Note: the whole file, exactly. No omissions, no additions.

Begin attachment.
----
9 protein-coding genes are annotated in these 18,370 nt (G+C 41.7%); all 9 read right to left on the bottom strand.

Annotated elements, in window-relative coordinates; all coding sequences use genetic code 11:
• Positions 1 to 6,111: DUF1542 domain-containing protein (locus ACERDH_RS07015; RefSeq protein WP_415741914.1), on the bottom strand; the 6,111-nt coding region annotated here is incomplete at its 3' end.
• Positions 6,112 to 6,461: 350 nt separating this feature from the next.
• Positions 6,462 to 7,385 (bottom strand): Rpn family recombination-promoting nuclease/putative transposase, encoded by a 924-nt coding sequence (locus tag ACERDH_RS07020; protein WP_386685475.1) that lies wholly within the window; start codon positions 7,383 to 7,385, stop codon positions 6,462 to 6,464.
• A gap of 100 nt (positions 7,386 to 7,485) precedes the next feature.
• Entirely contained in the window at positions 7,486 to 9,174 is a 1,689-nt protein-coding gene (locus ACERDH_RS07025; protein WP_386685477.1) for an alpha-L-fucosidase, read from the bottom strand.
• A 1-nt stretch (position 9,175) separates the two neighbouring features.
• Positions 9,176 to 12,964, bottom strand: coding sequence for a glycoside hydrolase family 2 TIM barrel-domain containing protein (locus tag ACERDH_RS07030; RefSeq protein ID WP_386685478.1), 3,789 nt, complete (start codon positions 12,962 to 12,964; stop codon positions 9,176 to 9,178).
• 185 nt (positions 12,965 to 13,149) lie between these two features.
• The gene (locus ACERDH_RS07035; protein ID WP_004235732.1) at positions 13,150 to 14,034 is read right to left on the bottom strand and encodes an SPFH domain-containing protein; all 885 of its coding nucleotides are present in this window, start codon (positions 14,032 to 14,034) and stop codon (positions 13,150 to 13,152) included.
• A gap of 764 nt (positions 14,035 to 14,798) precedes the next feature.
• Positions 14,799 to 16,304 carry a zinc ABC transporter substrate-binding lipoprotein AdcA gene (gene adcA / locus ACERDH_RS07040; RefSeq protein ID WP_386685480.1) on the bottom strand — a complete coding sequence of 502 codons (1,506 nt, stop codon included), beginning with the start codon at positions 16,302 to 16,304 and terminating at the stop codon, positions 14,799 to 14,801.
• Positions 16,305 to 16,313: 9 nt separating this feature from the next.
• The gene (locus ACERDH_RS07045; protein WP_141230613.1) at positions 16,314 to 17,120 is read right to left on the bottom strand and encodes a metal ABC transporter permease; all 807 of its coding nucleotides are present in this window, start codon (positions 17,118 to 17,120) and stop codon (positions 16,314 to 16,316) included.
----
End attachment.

9 protein-coding genes are annotated in these 18,370 nt (G+C 41.7%); all 9 read right to left on the bottom strand.

Annotated elements, in window-relative coordinates; all coding sequences use genetic code 11:
• Positions 1 to 6,111: DUF1542 domain-containing protein (locus ACERDH_RS07015; RefSeq protein WP_415741914.1), on the bottom strand; the 6,111-nt coding region annotated here is incomplete at its 3' end.
• Positions 6,112 to 6,461: 350 nt separating this feature from the next.
• Positions 6,462 to 7,385 (bottom strand): Rpn family recombination-promoting nuclease/putative transposase, encoded by a 924-nt coding sequence (locus tag ACERDH_RS07020; protein WP_386685475.1) that lies wholly within the window; start codon positions 7,383 to 7,385, stop codon positions 6,462 to 6,464.
• A gap of 100 nt (positions 7,386 to 7,485) precedes the next feature.
• Entirely contained in the window at positions 7,486 to 9,174 is a 1,689-nt protein-coding gene (locus ACERDH_RS07025; protein WP_386685477.1) for an alpha-L-fucosidase, read from the bottom strand.
• A 1-nt stretch (position 9,175) separates the two neighbouring features.
• Positions 9,176 to 12,964, bottom strand: coding sequence for a glycoside hydrolase family 2 TIM barrel-domain containing protein (locus tag ACERDH_RS07030; RefSeq protein ID WP_386685478.1), 3,789 nt, complete (start codon positions 12,962 to 12,964; stop codon positions 9,176 to 9,178).
• 185 nt (positions 12,965 to 13,149) lie between these two features.
• The gene (locus ACERDH_RS07035; protein ID WP_004235732.1) at positions 13,150 to 14,034 is read right to left on the bottom strand and encodes an SPFH domain-containing protein; all 885 of its coding nucleotides are present in this window, start codon (positions 14,032 to 14,034) and stop codon (positions 13,150 to 13,152) included.
• A gap of 764 nt (positions 14,035 to 14,798) precedes the next feature.
• Positions 14,799 to 16,304 carry a zinc ABC transporter substrate-binding lipoprotein AdcA gene (gene adcA / locus ACERDH_RS07040; RefSeq protein ID WP_386685480.1) on the bottom strand — a complete coding sequence of 502 codons (1,506 nt, stop codon included), beginning with the start codon at positions 16,302 to 16,304 and terminating at the stop codon, positions 14,799 to 14,801.
• Positions 16,305 to 16,313: 9 nt separating this feature from the next.
• The gene (locus ACERDH_RS07045; protein WP_141230613.1) at positions 16,314 to 17,120 is read right to left on the bottom strand and encodes a metal ABC transporter permease; all 807 of its coding nucleotides are present in this window, start codon (positions 17,118 to 17,120) and stop codon (positions 16,314 to 16,316) included.